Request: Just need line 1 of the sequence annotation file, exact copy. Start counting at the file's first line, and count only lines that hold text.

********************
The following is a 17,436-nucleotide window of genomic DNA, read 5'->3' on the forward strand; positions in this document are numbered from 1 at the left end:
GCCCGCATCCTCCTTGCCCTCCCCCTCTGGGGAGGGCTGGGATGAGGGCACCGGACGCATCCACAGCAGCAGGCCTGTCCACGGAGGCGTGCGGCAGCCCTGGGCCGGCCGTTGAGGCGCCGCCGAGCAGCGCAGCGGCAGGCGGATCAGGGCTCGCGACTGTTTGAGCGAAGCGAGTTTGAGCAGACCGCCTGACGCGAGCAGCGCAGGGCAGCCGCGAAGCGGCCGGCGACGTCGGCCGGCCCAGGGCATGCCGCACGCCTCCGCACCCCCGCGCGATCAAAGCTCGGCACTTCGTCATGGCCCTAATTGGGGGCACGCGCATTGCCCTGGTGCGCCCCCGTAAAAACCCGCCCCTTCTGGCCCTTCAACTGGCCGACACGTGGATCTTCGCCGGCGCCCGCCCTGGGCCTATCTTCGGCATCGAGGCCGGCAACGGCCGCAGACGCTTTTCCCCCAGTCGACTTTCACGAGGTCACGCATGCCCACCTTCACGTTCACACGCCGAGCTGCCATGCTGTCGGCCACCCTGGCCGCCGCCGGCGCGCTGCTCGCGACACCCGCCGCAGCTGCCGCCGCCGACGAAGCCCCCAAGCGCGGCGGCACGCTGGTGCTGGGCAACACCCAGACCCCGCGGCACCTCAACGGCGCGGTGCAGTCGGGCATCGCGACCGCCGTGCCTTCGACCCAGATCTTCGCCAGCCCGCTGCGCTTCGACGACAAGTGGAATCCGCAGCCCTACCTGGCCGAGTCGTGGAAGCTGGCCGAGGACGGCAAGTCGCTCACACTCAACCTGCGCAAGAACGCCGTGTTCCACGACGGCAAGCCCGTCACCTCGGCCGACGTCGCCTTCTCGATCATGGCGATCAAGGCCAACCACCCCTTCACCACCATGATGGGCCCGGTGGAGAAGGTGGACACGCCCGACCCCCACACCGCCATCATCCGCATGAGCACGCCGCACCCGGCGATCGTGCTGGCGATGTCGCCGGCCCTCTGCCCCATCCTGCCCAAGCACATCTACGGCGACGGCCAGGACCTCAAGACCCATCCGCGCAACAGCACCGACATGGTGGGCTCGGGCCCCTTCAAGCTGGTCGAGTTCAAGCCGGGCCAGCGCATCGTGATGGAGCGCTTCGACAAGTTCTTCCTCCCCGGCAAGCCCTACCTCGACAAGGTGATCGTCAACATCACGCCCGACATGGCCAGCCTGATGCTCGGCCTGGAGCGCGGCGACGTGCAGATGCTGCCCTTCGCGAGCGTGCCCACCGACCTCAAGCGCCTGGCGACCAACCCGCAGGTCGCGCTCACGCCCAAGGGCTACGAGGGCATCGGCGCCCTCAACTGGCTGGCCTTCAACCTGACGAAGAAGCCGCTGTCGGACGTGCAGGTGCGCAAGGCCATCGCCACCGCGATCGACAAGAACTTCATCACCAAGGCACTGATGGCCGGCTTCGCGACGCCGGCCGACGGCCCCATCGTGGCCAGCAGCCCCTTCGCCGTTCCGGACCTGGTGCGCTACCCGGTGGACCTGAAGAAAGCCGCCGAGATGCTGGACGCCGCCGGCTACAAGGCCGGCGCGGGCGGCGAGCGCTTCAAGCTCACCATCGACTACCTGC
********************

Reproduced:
The following is a 17,436-nucleotide window of genomic DNA, read 5'->3' on the forward strand; positions in this document are numbered from 1 at the left end: